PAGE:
Field Poppy

An on my Summer Solstice celebrations rage, this time with a short post on the Field Poppy:

Field Poppies (Papaver rhoeas) are one of Britian's most vibrant and beautiful wild flowers. Given their delicate splendour, is is no surprise to find the flowers are rich in folklore and symbolism.

Most people know of the poppy's connection with Armistice Day (often called Poppy Day). This association grew from the WW1 battlefields in France, where the fighting churned up the soil and brought thousands of dormant poppy seeds to the surface and decorated the land where so many had died in swathes of the gorgeous red flowers. The colourful scene which marked the fields where so much horror had suffering and death had occurred is, perhaps, best remembered in the following poem, written by Lieutenant Colonel John McCrae:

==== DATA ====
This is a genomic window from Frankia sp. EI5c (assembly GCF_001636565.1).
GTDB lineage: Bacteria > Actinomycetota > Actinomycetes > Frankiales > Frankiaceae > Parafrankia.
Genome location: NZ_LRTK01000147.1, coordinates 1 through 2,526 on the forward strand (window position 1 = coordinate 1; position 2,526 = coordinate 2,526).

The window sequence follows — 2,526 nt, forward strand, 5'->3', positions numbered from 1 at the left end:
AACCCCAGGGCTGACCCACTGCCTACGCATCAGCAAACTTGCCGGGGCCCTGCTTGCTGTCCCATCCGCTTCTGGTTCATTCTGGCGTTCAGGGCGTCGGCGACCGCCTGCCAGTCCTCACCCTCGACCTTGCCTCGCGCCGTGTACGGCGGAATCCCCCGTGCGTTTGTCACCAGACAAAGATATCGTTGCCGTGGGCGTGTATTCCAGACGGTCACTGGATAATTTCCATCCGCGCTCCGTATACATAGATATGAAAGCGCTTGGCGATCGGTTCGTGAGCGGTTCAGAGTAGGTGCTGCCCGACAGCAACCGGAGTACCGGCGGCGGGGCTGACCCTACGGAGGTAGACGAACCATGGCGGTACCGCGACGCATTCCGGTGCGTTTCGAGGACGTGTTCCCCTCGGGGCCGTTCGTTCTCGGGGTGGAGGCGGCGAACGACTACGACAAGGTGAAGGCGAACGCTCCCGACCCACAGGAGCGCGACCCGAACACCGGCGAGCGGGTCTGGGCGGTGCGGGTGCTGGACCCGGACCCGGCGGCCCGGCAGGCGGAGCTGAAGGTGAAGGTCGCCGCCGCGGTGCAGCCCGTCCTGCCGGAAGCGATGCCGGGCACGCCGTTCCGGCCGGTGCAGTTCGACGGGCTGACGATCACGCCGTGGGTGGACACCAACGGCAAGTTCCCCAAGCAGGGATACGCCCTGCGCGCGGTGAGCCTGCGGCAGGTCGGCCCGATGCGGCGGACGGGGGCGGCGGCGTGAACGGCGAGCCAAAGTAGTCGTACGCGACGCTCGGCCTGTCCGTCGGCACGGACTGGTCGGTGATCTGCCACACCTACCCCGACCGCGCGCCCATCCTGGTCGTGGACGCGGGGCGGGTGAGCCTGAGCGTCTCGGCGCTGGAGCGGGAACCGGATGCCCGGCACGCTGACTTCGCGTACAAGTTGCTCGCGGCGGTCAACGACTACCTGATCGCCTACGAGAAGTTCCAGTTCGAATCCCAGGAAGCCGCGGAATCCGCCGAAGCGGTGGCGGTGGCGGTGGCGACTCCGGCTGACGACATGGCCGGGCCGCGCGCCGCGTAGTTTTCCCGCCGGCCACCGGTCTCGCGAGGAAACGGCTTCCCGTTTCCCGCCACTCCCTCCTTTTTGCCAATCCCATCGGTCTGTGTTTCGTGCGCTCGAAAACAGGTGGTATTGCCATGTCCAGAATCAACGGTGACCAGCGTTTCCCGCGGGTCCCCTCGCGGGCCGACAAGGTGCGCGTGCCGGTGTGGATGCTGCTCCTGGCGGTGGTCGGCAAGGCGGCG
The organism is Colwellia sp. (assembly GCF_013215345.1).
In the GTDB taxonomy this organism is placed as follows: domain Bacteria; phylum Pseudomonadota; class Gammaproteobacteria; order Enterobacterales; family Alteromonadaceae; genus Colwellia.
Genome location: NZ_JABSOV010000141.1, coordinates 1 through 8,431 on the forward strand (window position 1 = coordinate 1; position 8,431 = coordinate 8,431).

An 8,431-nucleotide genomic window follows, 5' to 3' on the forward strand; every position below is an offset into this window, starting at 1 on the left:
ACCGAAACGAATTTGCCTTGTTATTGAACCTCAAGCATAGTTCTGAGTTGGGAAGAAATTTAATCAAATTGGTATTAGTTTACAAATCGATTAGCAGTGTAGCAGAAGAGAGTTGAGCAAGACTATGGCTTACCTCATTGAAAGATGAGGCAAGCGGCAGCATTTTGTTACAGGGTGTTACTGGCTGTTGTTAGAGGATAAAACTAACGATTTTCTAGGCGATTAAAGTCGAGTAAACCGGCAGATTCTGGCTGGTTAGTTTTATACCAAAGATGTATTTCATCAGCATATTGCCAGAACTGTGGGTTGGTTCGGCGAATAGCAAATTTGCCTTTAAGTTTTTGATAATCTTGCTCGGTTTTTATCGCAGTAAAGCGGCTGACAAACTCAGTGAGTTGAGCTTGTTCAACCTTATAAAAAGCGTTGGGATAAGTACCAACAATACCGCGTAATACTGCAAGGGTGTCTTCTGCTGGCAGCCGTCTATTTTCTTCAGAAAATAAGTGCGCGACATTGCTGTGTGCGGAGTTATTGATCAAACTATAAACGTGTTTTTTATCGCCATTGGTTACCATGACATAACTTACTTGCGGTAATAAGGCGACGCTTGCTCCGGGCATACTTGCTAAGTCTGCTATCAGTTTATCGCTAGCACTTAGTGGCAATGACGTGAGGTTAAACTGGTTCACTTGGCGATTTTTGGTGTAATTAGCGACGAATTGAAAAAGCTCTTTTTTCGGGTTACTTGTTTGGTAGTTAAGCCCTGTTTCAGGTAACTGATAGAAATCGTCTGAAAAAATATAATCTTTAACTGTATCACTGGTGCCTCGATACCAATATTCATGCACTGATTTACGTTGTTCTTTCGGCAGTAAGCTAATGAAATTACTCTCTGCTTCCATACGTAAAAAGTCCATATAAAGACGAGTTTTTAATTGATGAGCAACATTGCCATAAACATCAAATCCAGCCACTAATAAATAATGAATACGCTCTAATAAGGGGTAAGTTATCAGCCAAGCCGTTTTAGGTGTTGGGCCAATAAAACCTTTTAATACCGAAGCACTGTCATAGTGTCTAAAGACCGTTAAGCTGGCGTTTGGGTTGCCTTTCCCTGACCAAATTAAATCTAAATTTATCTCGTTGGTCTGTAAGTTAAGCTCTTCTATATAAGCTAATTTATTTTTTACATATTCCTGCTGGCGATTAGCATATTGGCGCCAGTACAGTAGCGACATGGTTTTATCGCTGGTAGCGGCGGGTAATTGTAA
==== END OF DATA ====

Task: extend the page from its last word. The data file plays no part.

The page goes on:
In Flanders fields the poppies blow
Between the crosses, row on row,
    That mark our place; and in the sky
    The larks, still bravely singing, fly
Scarce heard amid the guns below.

We are the Dead. Short days ago
We lived, felt dawn, saw sunset glow,
    Loved and were loved, and now we lie,
        In Flanders fields.

Take up our quarrel with the foe:
To you from failing hands we throw
    The torch; be yours to hold it high.
    If ye break faith with us who die
We shall not sleep, though poppies grow
        In Flanders fields.